By Joseph Tsidulko
By Patrick Range McDonald
By David Futch
By Hillel Aron
By Dennis Romero
By Jill Stewart
By Dennis Romero
By Dennis Romero
It‘s hard to decide which was the more humiliating moment for the members of the Los Angeles Police Commission on the day, early this month, that LAPD Chief Bernard Parks presented his long-awaited report on the Rampart Division scandal to the press and public.
Moment number one came immediately after Parks, flanked by 15 starched and pressed members of his command staff, had finished his address to a Parker Center auditorium packed with about 75 journalists and at least 25 television cameras.
After verbally waving off every pointed question as one would swat at an annoying fly, Parks left the stage. Just before he did so, however, the press was reminded not to go away. The Police Commission was ready to take any questions we might have. With that, cops and press bolted for the exits.
Los Angeles’ civilian Police Commission -- the body held responsible by the City Charter for setting the LAPD‘s policy, giving the chief his marching orders and overseeing the department’s performance -- was left standing on the stage wearing shit-eating grins and no clothes, totally irrelevant to the unfolding story of one of the worst police scandals in city history.
Humiliating moment number two occurred shortly thereafter, out of sight of the commission and inside the mayor‘s cramped eighth-floor City Hall media room, where Richard Riordan was holding his own press conference. Like Chief Parks, Mayor Riordan tried to brush off the Rampart Division scandal as if it had happened in Jersey City, and on somebody else’s watch. Before he‘d even read it, Riordan dubbed the 362-page report the most detailed and honest inquiry ”in the history of mankind.“
After about half an hour, as the mayor exited through one door, an ungodly knocking rattled a second door, at the other end of the room. When someone opened it, in swept Laura Chick, Ruth Galanter, Jackie Goldberg, Mark Ridley-Thomas and Rita Walters -- a full third of the City Council -- and they were hot. First their staff members, and then they themselves, had been locked out of the mayor’s press conference.
While venting their rage at the mayor, they aimed their contempt squarely at the Police Commission. ”My confidence in the Police Commission has been shaken,“ said Chick, chair of the council‘s public-safety committee. She and other city officials, said Chick, ”have asked [the commission] hard questions and have basically been told over and over, ’You don‘t run the department, you don’t oversee the department. We do.‘“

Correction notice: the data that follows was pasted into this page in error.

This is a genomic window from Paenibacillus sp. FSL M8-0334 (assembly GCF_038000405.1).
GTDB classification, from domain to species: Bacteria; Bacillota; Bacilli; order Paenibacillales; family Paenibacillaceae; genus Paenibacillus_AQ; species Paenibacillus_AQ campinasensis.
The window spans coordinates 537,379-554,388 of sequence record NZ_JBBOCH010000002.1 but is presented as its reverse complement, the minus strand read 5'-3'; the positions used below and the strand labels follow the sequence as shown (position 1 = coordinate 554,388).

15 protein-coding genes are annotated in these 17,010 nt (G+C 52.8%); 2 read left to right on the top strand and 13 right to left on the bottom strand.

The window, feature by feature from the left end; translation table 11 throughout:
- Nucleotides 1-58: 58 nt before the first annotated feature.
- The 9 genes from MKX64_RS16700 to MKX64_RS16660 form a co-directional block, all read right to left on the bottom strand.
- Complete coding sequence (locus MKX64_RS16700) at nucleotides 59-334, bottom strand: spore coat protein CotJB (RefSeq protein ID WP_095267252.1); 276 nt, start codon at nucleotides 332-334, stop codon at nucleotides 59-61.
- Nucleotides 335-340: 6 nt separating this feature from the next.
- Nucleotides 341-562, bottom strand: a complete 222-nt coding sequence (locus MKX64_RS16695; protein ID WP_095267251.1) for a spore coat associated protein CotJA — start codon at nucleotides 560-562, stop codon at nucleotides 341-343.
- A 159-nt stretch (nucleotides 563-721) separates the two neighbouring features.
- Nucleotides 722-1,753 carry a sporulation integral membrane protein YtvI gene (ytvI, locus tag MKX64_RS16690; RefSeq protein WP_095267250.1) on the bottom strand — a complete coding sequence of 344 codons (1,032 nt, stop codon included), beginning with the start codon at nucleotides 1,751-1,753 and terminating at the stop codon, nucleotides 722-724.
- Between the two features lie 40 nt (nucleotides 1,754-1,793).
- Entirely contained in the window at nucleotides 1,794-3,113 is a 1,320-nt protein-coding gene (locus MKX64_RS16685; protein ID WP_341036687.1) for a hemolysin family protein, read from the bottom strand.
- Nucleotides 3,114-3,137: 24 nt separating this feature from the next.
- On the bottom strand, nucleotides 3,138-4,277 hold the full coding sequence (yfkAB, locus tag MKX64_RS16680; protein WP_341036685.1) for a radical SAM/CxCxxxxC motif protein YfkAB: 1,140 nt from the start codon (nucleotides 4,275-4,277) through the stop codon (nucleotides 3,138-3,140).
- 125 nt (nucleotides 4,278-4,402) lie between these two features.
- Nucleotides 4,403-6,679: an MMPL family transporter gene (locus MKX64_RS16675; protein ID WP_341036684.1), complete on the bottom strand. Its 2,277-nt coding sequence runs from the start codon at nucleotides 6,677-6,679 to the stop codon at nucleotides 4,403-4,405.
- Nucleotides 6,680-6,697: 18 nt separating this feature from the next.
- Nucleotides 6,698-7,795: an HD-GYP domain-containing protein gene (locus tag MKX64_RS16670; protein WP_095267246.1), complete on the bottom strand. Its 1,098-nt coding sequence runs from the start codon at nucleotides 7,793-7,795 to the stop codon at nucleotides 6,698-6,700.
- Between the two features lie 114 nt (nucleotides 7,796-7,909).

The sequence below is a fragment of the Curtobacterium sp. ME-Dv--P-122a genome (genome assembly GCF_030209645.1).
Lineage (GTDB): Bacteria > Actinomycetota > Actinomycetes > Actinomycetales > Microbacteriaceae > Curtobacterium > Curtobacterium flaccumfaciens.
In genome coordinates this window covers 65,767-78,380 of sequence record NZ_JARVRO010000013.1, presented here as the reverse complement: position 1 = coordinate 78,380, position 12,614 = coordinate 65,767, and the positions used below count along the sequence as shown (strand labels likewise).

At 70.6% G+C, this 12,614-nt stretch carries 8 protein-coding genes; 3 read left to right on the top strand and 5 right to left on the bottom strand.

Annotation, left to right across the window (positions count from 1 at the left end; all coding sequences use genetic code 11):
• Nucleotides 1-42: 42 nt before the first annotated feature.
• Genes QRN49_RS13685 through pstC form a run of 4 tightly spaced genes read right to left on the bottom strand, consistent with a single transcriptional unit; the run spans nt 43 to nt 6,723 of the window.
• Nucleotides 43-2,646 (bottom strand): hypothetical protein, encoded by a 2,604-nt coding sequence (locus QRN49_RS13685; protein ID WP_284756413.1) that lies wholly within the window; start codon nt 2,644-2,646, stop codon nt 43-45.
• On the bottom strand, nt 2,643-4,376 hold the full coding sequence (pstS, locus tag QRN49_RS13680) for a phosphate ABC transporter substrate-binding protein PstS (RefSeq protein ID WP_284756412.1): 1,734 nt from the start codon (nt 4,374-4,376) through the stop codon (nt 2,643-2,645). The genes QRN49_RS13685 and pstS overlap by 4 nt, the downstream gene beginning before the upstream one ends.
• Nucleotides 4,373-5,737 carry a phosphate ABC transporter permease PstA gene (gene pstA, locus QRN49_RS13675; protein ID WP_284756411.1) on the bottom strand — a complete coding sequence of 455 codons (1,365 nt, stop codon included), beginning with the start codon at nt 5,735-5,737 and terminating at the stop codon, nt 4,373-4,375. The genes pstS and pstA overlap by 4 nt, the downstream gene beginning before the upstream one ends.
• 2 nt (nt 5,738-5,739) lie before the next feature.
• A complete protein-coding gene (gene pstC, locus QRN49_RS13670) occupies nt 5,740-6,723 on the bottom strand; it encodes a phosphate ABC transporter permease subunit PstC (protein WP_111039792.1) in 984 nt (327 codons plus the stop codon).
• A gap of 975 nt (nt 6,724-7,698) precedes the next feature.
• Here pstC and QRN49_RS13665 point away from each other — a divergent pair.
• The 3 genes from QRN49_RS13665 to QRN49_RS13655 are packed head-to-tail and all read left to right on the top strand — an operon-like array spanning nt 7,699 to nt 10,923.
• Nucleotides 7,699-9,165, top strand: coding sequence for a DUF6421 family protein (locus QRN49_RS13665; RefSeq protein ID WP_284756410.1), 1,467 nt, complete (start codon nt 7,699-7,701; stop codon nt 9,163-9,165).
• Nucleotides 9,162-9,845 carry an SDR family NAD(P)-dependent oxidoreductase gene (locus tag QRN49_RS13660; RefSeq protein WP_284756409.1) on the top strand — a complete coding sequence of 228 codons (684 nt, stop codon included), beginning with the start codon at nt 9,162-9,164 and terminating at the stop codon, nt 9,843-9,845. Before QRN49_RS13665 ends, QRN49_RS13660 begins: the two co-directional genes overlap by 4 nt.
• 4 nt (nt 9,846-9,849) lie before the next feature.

Several days earlier, that level of frustration had led Councilman Joel Wachs to move for an outside inquiry. The motion failed by an 8-6 vote, but the narrow margin underscored the council’s growing doubts that the commission could be independent of the mayor‘s influence, conduct its own investigation or produce anything other than John Ehrlichman’s Watergate-inspired modified-limited-hangout. ”What,“ Chick asked, ”have they been doing for the last six and a half years?“
On Tuesday, Inspector General Jeff Eglash and the Police Commission‘s executive director, Joe Gunn, sought to answer that question with a strongly worded memorandum on how to proceed with the commission’s investigation. Commission President Gerald Chaleff followed by defending the commission: ”It has been somewhat frustrating to remain silent throughout the last few weeks and months when there‘s been a constant [call] for an independent review of the Board of Inquiry and the Police Department, when I knew at all times that that’s the job of the Los Angeles Police Commission. I think . . . the adoption of [today‘s] report and the future actions of the Police Commission will show that independent civilian oversight has always been present in Los Angeles, and that’s the Los Angeles Police Commission.“
Always? Should Chaleff re-examine the performance of his commission in particular, and of almost every other Police Commission over the past half-century, he might better understand the public and official skepticism he seeks to dispel.
It was William H. Parker who founded both the modern-day LAPD and the tradition of autocratic chiefs refusing to tolerate any ”outside“ interference in running the department. From Parker‘s appointment in 1950, LAPD chiefs dominated the part-time, civilian commissioners through a combination of intimidation, ego massage and control over the flow of information, becoming what former Police Commission President Stephen Reinhardt once described as ”masters of non-disclosure.“
That was meant to change when the Christopher Commission reforms limited the chief’s tenure and created an inspector general to cut through the fog shrouding the LAPD‘s inner workings. The I.G. was to be the knowledgeable, plugged-in eyes and ears of the commission and the public. In practice, however, Riordan, Parks and even the commission itself fiercely fought to limit the I.G.’s power. Parks won that battle, a victory that helped lead the department down the road to Rampart.
It didn‘t start out that way. The office of inspector general was created by the voters in 1995 and staffed by Katherine Mader, a former defense attorney as well as a former prosecutor. Mader soon showed her mettle, issuing several critical reports that helped spell the end for the ineffectual reform Chief Willie Williams.